Chef Michelle McRaney’s cooking is like jazz: it has the allure of improvisation, an inspired harmony that teases the imagination, and the staying power of tradition. McRaney is one of the few female executive chefs in New Orleans and she has created quite a following at Mr. B’s Bistro, which reopened April 16 after a post-Katrina hiatus that was mourned by long-time patrons who missed their regular power lunches at this French Quarter hot spot.
Although Mr. B’s is known for its regional Creole classics, there is always something new and interesting on the menu that the talented Chef McRaney is creating. Her repertoire stretches from a traditional, earthy gumbo ya-ya with a deep, dark roux to duck confit spring rolls kissed with goat cheese and ginger-garlic dipping sauce, and wood-grilled tournedos enveloped by crisply fried oysters and garlic wilted spinach. Soft pillows of jumbo lump crabmeat are nestled inside free-form ravioli flecked with Vidalia onions, while pan-seared sea scallops are glossed with white truffle oil in a brush with luxury. Order the bulbous chocolate molten cupcake if you dare, topped with a rich vanilla bean ice cream and raspberry coulis, and you will have a passionate moment with the fork.
Cindy Brennan, co-owner and managing partner of Mr. B’s, is a major player in the renowned Brennan family of restaurateurs; she launched the popular French Quarter restaurant in 1979. Since then, she has performed an active role as board member in both local and national organizations. Taken together, these two dynamic culinary women provide a dining experience that continues to dazzle the regulars while enticing newcomers.
The beloved bistro, with its power lunch crowd, live piano evenings, and jazzy weekend brunch, suffered catastrophic damage in the wake of hurricane Katrina, and had to be rebuilt. The basement and offices flooded with several feet of water, and the dining room suffered water damage through the ceiling and parking garage.
“I tried to continue with the look that we had,” says Brennan, who re-hired her employees after the storm (ninety percent of the management staff has stayed intact post-Katrina). “We tried to enhance Mr. B’s and make it better. It still has that warm, clubby feel. I thought people needed familiarity and comfort after the storm. We have gotten great responses,” she says.
Not far from the Monteleone hotel, Mr. B’s resides at the intersection of Royal Street and Iberville, which is one of the city’s most celebrated food corners. In 1868, Solari’s Market opened here. People used to come from all over town to visit the lunch counter and soda fountain, while purchasing out of season fruits and vegetables, elegant candies and cookies, and rare liquors. Solari’s closed in 1965. Fourteen years later, Ella, Dick, John, Dottie, and Adelaide Brennan resurrected the corner and created Mr. B’s. Cindy Brennan joined the opening team to launch the bistro after working in several of her family’s operations. With so many new restaurants struggling to stay open in New Orleans, it is good to see a familiar institution like Mr. B’s bouncing back strong. People who love New Orleans are passionate about such a restaurant where they can experience comfort food at its best while sampling something new and sassy. Like a timeless beauty queen, it continues to enamor. Mr. B’s Bistro has never looked better; Cindy Brennan continues to charm patrons, and Chef McRaney is at the top of her game. The legacy continues.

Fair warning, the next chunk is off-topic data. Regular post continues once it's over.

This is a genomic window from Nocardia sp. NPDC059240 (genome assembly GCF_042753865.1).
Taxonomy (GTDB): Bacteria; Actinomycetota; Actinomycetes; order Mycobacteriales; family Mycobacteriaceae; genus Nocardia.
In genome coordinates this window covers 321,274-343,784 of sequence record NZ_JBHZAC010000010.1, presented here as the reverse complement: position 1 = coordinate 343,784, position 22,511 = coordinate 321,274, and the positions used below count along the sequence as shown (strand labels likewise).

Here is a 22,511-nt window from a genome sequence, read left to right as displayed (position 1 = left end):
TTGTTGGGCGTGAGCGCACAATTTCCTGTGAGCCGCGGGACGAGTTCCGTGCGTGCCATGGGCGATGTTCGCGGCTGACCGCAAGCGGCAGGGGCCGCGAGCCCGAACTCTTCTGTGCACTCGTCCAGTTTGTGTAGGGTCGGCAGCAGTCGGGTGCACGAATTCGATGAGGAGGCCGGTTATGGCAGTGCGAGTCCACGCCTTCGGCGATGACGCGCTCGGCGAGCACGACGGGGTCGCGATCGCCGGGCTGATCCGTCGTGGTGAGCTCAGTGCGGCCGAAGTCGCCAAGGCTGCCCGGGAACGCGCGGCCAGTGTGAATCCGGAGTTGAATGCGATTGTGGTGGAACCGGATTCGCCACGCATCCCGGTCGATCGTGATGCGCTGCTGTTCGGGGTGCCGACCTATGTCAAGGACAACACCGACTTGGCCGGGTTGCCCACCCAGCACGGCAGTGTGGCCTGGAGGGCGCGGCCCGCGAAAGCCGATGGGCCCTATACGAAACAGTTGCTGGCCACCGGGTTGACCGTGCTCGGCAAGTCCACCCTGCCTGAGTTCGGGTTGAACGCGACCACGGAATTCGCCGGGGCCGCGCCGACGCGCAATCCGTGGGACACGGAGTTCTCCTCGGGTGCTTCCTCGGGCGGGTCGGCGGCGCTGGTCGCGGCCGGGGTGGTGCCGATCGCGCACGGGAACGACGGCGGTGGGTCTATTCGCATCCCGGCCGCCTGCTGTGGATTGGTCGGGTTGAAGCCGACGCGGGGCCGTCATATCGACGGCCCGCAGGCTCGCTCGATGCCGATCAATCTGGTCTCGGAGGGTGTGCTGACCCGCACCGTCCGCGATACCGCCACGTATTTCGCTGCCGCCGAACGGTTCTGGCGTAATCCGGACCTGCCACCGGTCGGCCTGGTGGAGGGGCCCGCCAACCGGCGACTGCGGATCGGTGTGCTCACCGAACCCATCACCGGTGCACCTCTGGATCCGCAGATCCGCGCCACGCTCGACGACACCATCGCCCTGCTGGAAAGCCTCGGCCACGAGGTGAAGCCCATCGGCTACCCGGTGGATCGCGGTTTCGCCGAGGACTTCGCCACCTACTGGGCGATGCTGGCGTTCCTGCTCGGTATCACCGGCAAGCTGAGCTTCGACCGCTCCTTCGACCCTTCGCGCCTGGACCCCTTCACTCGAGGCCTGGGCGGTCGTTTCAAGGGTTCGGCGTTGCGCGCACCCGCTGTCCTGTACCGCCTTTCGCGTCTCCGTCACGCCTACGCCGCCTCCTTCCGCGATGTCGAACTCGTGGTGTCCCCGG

You cannot visit Mr. B’s Bistro without sampling their legendary barbecued shrimp. If you try to make this at home-and it is fairly simple-just remember to get plenty of French bread for sopping up the sauce. Do not be shy: season generously, because it takes a lot of spice to absorb flavor through the shells. You will lose some of the liquid during cooking (it evaporates), so the trick is to work fast, and do not let the shrimp stay in the pan for more than a couple of minutes before you add the butter; shrimp become mushy when overcooked. Just keep adding that butter and stir. And get the biggest, fattest, freshest (never frozen) shrimp you can find. The smaller ones do not yield the same result at all.
Chef McRaney says, “Don’t break out your grill for this dish. Here in New Orleans, barbecued shrimp means sautéed shrimp in Worcestershire-spiked butter sauce. We serve these shrimp with heads and tails on, so you need to dig in to enjoy. I highly recommend a bib.” She continues, “We are famous for our barbecued shrimp and with reason. The biggest trick to making this taste like ours is to not hold back on the butter. The three sticks called for are enough to scare you into cholesterol shock, but are key to the flavor and consistency of the sauce. Another tip to keep in mind: to emulsify the sauce, be sure to add a little butter at a time while stirring rapidly. And don’t overcook the shrimp or they’ll become tough and hard to peel.”
- 16 jumbo shrimp (12 per pound, about 11/2 pounds) with heads, unpeeled
- 1/2 cup Worcestershire sauce
- 2 Tbsp. fresh lemon juice (about 2 lemons)
- 2 tsp. ground black pepper
- 2 tsp. cracked black pepper
- 2 tsp. Creole seasoning
- 1 tsp. minced garlic
- 11/2 cups (3 sticks) cold unsalted butter, cubed
- French bread as accompaniment
In a large skillet combine shrimp, Worcestershire, lemon juice, black pepper, Creole seasoning, and garlic and cook over moderately high heat until shrimp turn pink, about 1 minute on each side. Reduce heat to moderate and stir in butter, a few cubes at a time, stirring constantly and adding more only when butter is melted. Remove skillet from heat. Place shrimp in a bowl and pour sauce over top. Serve with French bread for dipping.